inferior lateral skull (temples)

external acoustic canal

ear hole

mastoid process

part of the temporal bone that attaches to some of the muscles of the neck

zygomatic process

part of the temporal bone that forms part of the posterior cheekbone

styloid process

sharp (needle-like) projection from the bottom of the temporal bone


suture that separates occipital from parietal


Suture across top front, between frontal and parietal


suture b/t parietal bones


suture that separates parietal and temporal


butterfly-shaped bone at the base of the skull, articulates with the 7 other cranial bones, most central cranial bone, post. walls of orbits and ant. floor of cranium

sella turcica

bony process on sup. center of sphenoid bone

hypophyseal fossa

"seat of the saddle" part of the sella turcica, holds the Pituitary gland

lesser wings

sphenoid; bat-shaped portions of the spheniod anterior to the sella turcica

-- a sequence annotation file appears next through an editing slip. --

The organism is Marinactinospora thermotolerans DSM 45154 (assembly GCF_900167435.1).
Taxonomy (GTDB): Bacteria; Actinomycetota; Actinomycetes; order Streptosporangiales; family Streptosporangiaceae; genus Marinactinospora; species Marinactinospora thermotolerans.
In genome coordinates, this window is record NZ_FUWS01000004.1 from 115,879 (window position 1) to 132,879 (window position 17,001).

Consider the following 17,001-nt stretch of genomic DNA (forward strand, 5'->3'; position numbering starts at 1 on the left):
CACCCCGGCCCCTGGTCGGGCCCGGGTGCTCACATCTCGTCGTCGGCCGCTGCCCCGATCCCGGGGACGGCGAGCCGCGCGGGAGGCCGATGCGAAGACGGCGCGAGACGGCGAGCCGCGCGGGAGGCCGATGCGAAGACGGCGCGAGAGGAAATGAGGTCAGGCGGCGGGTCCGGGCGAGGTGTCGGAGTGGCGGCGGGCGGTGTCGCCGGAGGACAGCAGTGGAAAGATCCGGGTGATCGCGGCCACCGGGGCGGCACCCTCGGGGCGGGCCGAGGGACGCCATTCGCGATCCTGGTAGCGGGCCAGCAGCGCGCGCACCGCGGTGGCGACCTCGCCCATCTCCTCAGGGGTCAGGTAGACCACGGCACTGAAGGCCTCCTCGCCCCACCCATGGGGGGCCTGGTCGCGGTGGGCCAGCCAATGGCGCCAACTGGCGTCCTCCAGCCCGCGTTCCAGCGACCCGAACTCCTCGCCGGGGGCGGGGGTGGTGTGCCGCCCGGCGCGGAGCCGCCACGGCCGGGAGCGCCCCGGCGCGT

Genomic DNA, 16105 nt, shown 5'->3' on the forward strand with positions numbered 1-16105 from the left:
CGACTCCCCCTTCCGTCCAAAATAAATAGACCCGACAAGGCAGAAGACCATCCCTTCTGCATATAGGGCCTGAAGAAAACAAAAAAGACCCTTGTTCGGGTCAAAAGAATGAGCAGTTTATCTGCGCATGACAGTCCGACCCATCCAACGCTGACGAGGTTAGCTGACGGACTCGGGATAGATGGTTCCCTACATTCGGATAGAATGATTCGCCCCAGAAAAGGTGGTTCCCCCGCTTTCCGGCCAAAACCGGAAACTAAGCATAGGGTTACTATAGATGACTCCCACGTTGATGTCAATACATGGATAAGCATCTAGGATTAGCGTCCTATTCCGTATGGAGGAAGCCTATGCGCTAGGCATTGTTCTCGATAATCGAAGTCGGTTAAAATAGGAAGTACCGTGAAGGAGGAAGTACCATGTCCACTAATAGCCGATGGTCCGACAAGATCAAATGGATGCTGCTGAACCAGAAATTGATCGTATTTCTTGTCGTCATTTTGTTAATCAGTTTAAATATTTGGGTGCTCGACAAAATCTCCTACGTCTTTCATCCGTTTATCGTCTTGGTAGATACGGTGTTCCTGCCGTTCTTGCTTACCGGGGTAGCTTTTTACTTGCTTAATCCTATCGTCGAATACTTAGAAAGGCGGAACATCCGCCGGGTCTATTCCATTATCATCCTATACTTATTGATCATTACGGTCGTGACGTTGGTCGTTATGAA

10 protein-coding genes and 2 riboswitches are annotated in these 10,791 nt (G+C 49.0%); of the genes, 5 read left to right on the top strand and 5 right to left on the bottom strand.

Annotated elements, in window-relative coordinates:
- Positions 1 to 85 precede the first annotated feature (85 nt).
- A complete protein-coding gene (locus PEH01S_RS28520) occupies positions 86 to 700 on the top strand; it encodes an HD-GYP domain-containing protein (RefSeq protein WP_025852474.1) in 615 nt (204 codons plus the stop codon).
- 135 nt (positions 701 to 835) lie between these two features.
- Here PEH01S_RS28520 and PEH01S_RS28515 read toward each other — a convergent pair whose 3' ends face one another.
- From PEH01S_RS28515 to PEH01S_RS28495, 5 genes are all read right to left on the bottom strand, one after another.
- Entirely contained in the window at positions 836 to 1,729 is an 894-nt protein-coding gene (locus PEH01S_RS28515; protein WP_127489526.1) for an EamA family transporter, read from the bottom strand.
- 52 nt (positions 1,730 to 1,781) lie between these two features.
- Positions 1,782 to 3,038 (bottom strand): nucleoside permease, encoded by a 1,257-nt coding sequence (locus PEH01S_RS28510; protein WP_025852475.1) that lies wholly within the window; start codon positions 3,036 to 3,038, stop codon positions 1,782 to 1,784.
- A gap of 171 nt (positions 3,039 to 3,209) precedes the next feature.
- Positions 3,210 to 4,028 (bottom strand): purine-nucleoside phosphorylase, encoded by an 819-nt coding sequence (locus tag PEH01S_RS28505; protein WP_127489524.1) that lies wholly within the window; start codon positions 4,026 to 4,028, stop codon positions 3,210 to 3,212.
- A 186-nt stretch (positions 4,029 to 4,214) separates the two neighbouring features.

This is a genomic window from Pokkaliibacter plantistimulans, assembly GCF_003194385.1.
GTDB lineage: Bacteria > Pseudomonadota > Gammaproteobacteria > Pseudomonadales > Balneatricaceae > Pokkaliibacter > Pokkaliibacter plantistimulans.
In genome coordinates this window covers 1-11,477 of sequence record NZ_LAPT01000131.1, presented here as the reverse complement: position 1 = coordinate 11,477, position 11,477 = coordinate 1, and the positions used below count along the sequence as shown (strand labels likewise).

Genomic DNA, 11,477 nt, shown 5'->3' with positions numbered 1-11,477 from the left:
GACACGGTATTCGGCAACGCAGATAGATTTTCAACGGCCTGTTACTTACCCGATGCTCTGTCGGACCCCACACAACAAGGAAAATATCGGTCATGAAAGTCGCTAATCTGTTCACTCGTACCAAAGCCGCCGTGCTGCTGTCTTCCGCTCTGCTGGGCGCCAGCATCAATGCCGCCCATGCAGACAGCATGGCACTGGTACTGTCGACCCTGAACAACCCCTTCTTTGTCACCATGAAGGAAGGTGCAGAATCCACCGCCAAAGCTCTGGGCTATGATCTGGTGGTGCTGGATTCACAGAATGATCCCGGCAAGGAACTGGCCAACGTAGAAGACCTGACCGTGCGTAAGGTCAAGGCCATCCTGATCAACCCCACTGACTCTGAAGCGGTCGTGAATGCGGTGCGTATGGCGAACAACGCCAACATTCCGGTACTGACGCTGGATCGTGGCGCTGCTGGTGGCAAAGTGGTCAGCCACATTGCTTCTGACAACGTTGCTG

greater wings

portions of the sphenoid seen exteriorly anterior to the temporal and forming a part of the eye orbits

optic canals

openings in the bases of the lesser wings through which the optic nerves enter the orbits to serve the eyes


anterior to sphenoid, forms medial wall of orbits, roof of nasal cavity + part of nasal septum

cribriform plate

part of the ethmoid bone that forms the roof of the nasal cavity found in the anterior floor of the cranium

olfactory foramina

openings for olfactory nerves

perpendicular plate

forms the superior part of the nasal septum

superior nasal conchae

scroll shaped projections on the lateral walls of the nasal cavity; they increase vascular & mucus membrane surface area in the nasal cavities, which aids in the snese of smell, and warm, moisten and filter incoming air

middle nasal conchae

scroll-like projection on each lateral wall of nasal cavity


largest facial bones, form upper jaw/ supports upper teeth, forms inferior orbits + hard palate

infraorbital foramen

sensory nerve to face

palatine process

forms the anterior portion of the hard palate (roof) of the mouth also forms parts of the nasal cavity and eye orbits